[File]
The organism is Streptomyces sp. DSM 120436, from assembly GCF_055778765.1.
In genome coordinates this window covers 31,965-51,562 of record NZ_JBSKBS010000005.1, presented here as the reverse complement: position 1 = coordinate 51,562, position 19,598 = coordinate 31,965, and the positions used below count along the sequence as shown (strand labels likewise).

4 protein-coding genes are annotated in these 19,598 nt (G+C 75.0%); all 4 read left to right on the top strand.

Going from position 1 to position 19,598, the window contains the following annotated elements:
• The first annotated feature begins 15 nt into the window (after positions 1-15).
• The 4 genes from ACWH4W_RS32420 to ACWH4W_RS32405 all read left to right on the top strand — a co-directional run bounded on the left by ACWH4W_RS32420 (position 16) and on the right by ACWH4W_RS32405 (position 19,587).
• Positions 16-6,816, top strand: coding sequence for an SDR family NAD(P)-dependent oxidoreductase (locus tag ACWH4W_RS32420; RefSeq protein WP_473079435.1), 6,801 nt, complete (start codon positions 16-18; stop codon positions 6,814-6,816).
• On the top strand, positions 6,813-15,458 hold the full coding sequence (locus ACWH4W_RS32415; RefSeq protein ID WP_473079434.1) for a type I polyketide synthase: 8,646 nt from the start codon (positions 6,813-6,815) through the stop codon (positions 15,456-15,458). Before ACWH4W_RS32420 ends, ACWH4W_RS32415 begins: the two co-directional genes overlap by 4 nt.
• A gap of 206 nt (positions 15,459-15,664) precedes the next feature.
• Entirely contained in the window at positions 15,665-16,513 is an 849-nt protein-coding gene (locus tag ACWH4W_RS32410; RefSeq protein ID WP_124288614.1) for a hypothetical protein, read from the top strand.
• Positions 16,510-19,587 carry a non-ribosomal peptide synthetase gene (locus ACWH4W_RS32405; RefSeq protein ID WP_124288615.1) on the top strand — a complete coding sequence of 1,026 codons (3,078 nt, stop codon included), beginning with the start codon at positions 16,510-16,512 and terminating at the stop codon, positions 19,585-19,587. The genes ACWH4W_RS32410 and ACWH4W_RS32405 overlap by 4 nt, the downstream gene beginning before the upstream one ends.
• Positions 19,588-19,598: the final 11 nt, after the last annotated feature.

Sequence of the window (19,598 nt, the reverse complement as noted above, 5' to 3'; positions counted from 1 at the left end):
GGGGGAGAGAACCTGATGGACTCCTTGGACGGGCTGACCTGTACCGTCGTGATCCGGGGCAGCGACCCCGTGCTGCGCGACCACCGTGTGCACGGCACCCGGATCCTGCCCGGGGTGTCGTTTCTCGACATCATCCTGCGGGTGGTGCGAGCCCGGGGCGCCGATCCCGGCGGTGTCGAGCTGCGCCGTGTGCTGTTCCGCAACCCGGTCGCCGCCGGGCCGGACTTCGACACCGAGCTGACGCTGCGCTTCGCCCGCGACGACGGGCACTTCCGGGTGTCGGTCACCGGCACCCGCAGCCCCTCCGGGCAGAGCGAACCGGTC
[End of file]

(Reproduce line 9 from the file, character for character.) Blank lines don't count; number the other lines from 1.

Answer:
• A gap of 206 nt (positions 15,459-15,664) precedes the next feature.